Let's act to keep G Cloud flame burning

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Have we reached a tipping point in the world of G Cloud?

There’s a definite feeling that something needs to be done if the concept is taken beyond an interesting experiment to something more permanent. The only question is what?

A meeting organised by Eurocloud on the subject led to some divergent viewpoints – not surprising given the wide range of speakers and attendees: people from large vendors, SMEs and public sector buyers all looking to pass on their views.

There are those on the supplier side who said that the buyers should be gung-ho for the additional work. But there were also people who pointed the hundreds of suppliers who didn’t have a sniff of any business from the G Cloud framework. There were also those who pointed out the lack of ambition from local authorities.

There was one glaring omission though: there was nobody there speaking from G Cloud itself, nor from the GDS, nor from the Cabinet Office. This was no surprise, says Stuart Lauchlan from Diginomica, as the government appears to be making G Cloud a low priority.

Perhaps the most trenchant speaker was Peter Middleton, formerly of G Cloud. Freed from the shackles of employee duty he could provide a more forthright view of the state of the G Cloud market. It was he who pointed out that “hundreds of suppliers had not made sales.” It was he who pointed out many of the G Cloud sales were not true cloud sales (in other words, there’s too much consultancy going on) and it was he who pointed out the low take-up by local authorities.

If there is a problem, what do we do about it?

There are a couple of issues, all of which were highlighted at the conference. One is the lack of coordination from all sides. Yes, the government could do more, but who’s putting on the pressure? It’s no good expecting the procurement bodies to do so – many of them are very comfy with the status quo and don’t expect the large software vendors and SIs to move quickly either. Cloud is a very disruptive force and people don’t want to see the boat being rocked.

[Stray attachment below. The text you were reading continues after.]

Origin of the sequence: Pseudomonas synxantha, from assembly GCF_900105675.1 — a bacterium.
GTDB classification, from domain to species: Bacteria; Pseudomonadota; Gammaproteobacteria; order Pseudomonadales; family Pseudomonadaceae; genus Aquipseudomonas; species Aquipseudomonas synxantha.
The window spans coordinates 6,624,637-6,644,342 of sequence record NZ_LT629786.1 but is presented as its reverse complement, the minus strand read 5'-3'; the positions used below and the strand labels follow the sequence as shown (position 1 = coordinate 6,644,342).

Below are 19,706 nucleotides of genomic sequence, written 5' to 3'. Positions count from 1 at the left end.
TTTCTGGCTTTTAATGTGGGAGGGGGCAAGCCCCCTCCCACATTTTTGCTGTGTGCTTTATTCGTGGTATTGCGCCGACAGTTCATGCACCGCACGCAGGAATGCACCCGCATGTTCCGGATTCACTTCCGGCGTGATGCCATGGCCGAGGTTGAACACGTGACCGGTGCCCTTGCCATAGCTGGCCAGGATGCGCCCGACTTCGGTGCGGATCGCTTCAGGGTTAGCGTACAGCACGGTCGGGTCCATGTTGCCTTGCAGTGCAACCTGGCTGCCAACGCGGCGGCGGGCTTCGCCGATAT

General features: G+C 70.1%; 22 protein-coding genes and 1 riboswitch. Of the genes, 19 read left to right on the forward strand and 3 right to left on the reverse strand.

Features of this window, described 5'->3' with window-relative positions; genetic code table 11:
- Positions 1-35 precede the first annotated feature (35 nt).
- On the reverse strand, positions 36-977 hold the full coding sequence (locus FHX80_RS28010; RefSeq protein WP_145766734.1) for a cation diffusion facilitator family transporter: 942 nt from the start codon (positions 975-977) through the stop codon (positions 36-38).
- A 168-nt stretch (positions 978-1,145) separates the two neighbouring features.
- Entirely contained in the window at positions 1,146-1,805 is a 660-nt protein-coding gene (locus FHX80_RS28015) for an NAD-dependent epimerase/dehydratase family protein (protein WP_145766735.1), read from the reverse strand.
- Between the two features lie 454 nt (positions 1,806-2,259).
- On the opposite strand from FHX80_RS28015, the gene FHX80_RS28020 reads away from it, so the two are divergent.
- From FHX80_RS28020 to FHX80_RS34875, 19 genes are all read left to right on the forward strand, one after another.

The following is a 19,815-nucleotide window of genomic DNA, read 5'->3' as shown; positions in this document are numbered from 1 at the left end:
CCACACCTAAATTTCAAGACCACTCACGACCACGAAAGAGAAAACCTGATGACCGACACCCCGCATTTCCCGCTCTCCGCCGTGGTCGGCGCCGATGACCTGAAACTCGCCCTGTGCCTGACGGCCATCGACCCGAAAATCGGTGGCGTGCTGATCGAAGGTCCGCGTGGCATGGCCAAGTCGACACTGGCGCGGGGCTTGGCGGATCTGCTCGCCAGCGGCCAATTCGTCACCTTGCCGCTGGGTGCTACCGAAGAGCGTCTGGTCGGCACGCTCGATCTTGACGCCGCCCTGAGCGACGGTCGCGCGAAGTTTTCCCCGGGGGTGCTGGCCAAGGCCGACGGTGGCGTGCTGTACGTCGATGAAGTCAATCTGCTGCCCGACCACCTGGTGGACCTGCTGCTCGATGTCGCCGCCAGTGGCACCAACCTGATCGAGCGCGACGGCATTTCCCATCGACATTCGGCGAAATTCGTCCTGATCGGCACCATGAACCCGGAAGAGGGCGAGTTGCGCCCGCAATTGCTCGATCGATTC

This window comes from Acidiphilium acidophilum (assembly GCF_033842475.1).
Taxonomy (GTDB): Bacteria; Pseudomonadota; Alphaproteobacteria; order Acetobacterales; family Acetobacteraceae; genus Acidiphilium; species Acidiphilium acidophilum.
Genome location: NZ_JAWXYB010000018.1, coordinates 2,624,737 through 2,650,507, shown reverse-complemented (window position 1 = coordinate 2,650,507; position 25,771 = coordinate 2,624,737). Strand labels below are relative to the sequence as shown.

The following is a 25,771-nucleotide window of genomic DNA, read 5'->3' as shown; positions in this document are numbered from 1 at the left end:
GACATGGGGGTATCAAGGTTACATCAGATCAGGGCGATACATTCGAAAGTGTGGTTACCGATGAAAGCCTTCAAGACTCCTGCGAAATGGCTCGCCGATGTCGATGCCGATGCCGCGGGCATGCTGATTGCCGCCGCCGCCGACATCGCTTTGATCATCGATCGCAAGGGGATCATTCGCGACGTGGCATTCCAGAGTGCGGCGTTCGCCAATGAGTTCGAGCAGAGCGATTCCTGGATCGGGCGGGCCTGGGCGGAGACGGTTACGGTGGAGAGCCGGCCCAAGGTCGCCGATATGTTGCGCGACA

No, the industry has to do this for itself. That includes the vendors, the bodies (the likes of Eurocloud and the Cloud Industry Forum), publications such as Cloud Pro and public sector organisations – if there’s a cloud expert at SocITM, it’s probably someone who watches the weather – I’ve never seen anyone from that organisation at any of the many cloud events I’ve attended.

And it’s also the users themselves: one vendor drew attention to the fact that customers refused to be quoted or have any details published about their implementations – a phenomenon I know from bitter experience. It’s a position I can understand from commercial organisations, but can’t begin to fathom why a public sector organisation should hold such a view. Maybe, organisations should be compelled to give interviews about their purchasing decisions in the same way that Premier League clubs have to provide someone for post-match analysis.

The meeting ended with vague ideas of getting a G Cloud manifesto together. It’s a great idea but the spirit of that assembly needs to be converted into action. At a time when the UK implementation of G Cloud is being held up as an example of public cooperation, it would be a tragedy to drop the ball so close to the line.

Max Cooter

Max Cooter is a freelance journalist who has been writing about the tech sector for almost forty years.

At ITPro, Max’s work has primarily focused on cloud computing, storage, and migration. He has also contributed software reviews and interviews with CIOs from a range of companies.

He edited IDG’s Techworld for several years and was the founder-editor of CloudPro, which launched in 2011 to become the UK’s leading publication focused entirely on cloud computing news.

Max attained a BA in philosophy and mathematics at the University of Bradford, combining humanities with a firm understanding of the STEM world in a manner that has served him well throughout his career.